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Figure 12. Coefficient of friction as a function of applied load for (a) a C : H : Ag and (b) a C : H : Ti nanocomposite films.
Figure 12. Coefficient of friction as a function of applied load for (a) a C : H : Ag and (b) a C : H : Ti nanocomposite films.
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Figure 13. COF values for the a C : H and a C : H : Me films deposited in this study. The COF values reported correspond to the average values calculated within the elastic domain ( P < P y ).
Figure 13. COF values for the a C : H and a C : H : Me films deposited in this study. The COF values reported correspond to the average values calculated within the elastic domain ( P < P y ).
Nanomaterials 08 00209 g013
Table 1. Deposition details for a series of silver nanoparticle specimens with nominal diameters in the 4 to 12 nm range. Argon flow, magnetron position, and NP current where set at 60 sccm, 8.5 cm, and 60 mA respectively. The substrate was grounded and the size was selected using the MesoQ filter.
Table 1. Deposition details for a series of silver nanoparticle specimens with nominal diameters in the 4 to 12 nm range. Argon flow, magnetron position, and NP current where set at 60 sccm, 8.5 cm, and 60 mA respectively. The substrate was grounded and the size was selected using the MesoQ filter.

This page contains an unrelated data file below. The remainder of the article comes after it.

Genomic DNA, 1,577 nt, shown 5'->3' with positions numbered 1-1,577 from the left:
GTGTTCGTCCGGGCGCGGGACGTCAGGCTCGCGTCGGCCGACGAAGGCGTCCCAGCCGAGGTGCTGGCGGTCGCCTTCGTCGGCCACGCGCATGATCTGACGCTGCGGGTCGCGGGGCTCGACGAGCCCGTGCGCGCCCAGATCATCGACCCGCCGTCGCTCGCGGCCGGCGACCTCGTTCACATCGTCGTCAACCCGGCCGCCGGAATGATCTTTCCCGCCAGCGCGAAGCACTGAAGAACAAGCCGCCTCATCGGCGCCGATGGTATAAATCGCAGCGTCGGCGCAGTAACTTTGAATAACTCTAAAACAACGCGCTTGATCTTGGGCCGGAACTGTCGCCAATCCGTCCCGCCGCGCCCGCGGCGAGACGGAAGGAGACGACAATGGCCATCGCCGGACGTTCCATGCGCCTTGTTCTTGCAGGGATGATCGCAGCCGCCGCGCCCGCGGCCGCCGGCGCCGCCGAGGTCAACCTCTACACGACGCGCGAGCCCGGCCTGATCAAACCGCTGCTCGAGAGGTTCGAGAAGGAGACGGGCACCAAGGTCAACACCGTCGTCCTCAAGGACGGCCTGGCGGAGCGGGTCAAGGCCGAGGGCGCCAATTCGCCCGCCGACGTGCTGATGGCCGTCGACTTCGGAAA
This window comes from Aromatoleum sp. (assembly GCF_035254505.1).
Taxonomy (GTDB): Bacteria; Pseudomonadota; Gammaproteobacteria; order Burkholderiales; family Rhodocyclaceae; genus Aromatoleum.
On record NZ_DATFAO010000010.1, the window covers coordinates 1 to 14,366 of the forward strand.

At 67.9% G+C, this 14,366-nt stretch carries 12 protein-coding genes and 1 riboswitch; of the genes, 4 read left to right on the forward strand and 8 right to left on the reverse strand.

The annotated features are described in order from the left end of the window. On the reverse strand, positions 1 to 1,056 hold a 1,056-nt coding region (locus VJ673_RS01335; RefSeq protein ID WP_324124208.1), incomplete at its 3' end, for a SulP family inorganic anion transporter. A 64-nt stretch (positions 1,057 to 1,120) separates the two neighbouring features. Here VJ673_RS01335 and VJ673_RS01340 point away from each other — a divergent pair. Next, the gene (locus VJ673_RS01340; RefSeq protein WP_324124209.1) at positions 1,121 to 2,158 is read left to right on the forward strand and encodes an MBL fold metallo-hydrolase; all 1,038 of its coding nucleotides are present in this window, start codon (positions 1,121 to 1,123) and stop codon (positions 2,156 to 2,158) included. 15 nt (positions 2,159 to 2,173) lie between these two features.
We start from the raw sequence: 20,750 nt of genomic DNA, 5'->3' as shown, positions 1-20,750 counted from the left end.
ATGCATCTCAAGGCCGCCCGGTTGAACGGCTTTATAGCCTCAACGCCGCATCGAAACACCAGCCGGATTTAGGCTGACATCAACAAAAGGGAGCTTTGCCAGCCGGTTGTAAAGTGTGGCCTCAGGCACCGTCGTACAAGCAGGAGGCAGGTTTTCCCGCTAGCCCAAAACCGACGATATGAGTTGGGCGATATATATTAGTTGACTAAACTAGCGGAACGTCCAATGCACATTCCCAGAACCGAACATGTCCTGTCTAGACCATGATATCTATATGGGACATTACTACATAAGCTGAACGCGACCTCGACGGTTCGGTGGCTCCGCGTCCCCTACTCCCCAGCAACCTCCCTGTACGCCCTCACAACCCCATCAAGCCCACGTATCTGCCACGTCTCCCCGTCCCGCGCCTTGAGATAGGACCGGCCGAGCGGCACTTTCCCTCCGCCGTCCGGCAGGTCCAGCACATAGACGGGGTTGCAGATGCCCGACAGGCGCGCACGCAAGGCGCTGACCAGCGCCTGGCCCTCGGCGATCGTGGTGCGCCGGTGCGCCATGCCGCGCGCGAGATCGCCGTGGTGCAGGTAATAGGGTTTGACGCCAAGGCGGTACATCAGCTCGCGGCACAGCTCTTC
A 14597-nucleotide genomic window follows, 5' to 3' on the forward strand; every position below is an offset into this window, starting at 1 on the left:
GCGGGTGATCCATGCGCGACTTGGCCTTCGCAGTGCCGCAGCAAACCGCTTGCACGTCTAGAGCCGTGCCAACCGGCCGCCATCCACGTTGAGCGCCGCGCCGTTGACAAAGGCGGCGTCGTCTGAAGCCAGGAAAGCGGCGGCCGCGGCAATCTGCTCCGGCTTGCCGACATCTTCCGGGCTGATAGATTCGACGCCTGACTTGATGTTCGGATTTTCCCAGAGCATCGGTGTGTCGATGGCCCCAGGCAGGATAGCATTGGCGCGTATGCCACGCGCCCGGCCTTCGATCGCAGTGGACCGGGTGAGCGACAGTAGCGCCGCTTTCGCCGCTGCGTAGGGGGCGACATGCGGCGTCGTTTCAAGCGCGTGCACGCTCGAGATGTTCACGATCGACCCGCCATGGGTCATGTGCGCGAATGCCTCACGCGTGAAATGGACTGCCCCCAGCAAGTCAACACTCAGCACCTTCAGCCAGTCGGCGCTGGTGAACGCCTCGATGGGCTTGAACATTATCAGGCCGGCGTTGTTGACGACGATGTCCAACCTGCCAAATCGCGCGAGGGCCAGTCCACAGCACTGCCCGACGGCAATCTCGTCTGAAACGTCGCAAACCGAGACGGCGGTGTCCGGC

SamplesWorking Pressure
(mbar)
Nominal Size
(nm)
Deposition Time
(s)
J
(nA)
K
(nA·s)
Ag12nm4.9 × 10−312600.031.8
Ag9nm4.8 × 10−39180.101.8
Ag6nm4.8 × 10−36110.171.8
Ag4nm4.8 × 10−34450.041.8
Table 2. Deposition conditions for 4 nm nominal diameter Ag NPs grown at various durations and 0 V substrate bias. Argon flow, magnetron position, and NP current were set at 60 sccm, 8.5 cm and 60 mA.
Table 2. Deposition conditions for 4 nm nominal diameter Ag NPs grown at various durations and 0 V substrate bias. Argon flow, magnetron position, and NP current were set at 60 sccm, 8.5 cm and 60 mA.
SamplesWorking Pressure
(mbar)
Nominal Size
(nm)
Deposition Time
(s)
J
(nA)
K
(nA·s)
Ag30s4.7 × 10−34300.39
Ag60s4.7 × 10−34600.318
Ag120s4.7 × 10−341200.336
Ag300s4.7 × 10−343000.390
Ag900s4.7 × 10−349000.3270
Table 3. Deposition details of the nanocomposite films grown in this study and the resulting surface roughness as quantified through AFM. PVD conditions: Argon flow, magnetron position, and sputtering current were set at 60 sccm, 8.5 cm and 60 mA. PECVD conditions: 6 sccm/0.5 sccm (CH4/Ar), 200W RF power and 150 V grid current. The Me content is calculated through the calibration curve presented in Figure 5 and the measured NP size and a–C:H deposition rate.